The pug beagle mix is not recognized by a kennel club, however, he is registrable with the International Designer Canine Registry (IDCR). With our fascination of miniaturizing things comes miniature pups and there are now Pocket Puggles and Teacup Puggles on the scene too, however, in this article we are going to stick with the standard Puggle. So, without any more hesitation, let’s take a closer look at the beagle pug mix in all his glory.
The Pug beagle mix is a delightful little chap who packs a lot of personality into an average sized dog. They are very happy and sociable, and love to be around their human pack, so you will most certainly find yourself spending a lot of time with this guy. If you don’t think that this is going to be possible, then it is advised that you find yourself a less needy breed. If you do find the right balance, however, then this guy is as loyal as a dove and this sweet little shadow will do anything to please you.
He is, however, quite a mischievous little creature and often finds himself getting up to all sorts of naughty things. He is very intelligent and inquisitive, so once he has his explorer hat on there is no stopping him. You need to ensure that all the food cupboards are locked, all doors are shut, and all holes in the fence are secured. With the Pugs inquisitiveness and the Beagle’s impressive nose, if he smells something on the other side of the fence, he is going to try his hardest to escape, so you really do need your wits about you. For this reason, it is suggested not to let the Puggle of the lead because he will run for the hills and beyond.
Size & Appearance
The pug beagle mix will measure, on average, between 10 and 15 inches tall, and he will weigh between 15 and 30 pounds. This compact canine is proportionate in his build, except for his face.
His head is typically the shape of the Pug, with his squashed and flat muzzle, however, he will often inherit the Beagles ears, which are large drop down triangles that fall down way past his jawline. He will often have the wrinkled face of the Pug too, and he may find himself with an underbite with his teeth poking out of his lips. He tends to have the body of the Beagle, with his longer legs, but with the Pug’s curly pig-like tail.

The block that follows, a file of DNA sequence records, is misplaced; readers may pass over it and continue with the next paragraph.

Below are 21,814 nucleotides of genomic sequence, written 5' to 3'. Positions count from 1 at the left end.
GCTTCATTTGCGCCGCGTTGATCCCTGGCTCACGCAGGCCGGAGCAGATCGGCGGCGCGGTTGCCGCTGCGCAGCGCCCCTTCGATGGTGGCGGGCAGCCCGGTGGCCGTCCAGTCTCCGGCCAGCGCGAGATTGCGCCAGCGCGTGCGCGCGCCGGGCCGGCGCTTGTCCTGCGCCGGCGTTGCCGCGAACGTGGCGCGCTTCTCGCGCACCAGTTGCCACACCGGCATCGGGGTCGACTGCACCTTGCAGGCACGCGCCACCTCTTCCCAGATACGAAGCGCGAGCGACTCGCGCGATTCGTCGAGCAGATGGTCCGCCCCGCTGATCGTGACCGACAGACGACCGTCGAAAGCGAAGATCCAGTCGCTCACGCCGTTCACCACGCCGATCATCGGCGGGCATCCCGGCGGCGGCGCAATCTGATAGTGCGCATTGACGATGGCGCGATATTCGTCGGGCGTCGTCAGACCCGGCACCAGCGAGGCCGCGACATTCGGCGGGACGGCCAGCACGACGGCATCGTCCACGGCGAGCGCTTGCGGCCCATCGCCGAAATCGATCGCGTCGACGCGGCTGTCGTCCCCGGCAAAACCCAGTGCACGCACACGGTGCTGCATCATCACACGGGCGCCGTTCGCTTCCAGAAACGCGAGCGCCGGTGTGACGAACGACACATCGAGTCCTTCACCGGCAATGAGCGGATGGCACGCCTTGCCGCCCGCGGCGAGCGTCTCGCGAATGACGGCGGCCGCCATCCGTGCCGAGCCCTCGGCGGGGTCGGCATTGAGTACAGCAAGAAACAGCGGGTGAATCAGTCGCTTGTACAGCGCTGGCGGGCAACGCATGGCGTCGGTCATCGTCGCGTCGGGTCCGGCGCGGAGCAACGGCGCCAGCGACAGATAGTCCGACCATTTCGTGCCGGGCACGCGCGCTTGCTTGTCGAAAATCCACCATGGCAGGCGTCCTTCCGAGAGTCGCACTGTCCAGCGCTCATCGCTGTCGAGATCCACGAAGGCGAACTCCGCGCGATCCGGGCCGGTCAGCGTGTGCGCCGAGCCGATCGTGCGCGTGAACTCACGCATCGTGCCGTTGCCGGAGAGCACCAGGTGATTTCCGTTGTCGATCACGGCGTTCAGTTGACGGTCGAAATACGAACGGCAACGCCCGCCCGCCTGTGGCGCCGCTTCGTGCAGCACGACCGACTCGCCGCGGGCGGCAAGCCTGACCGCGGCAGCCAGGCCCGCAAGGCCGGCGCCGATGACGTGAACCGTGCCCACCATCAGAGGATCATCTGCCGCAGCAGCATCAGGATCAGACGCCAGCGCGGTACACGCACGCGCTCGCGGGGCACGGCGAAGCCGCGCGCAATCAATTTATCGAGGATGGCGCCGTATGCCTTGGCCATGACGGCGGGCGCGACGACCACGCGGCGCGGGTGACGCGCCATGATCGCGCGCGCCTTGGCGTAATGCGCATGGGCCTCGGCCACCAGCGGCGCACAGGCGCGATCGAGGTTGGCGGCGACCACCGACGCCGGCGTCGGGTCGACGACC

Coat & Colors
The Puggle’s coat is double layered to protect him from the cold elements, and it is short and smooth to the touch. Whilst they do have a short coat they are known to be moderate to high shedders, and as such they are not suited to families with dog allergies, for they are certainly not hypoallergenic.
His coat will take the color of solid tan, rich brown or fawn. Typically they will be a singular solid color, and will have the black mask of the Pug, but they will not have the sporadic markings of the Beagle.
Exercise Requirements & Living Conditions
The only downside to this particular designer dog is that he has inherited the high energy of the Beagle, but with the Brachycephalic face of the Pug, and this can lead to a difficult and frustrating combination for both the dog and his owner. Imagine having the urge to run a marathon every day, but with a plastic bag strapped to your face, and this is a real concern of this breed. Nonetheless, the beagle pug mix is an energetic pup who needs around 45 minutes of exercise every day, just be sure to keep a close eye on him.
Because the Puggle is a compact dog he is suited to a more compact home, be that a house or an apartment. He is quite an adaptable guy, so as long as his exercise needs are met then he will happily live in an apartment, and he is often found with city dwellers. However, with the Pug’s barking tendencies and the Beagles howling tendencies, it is important that you don’t live in a home where there are noise restriction levels, otherwise you may find yourself in trouble with the neighbors. With that being said, this is only really an issue if you leave the Pug beagle mix alone for too long, so just don’t do it!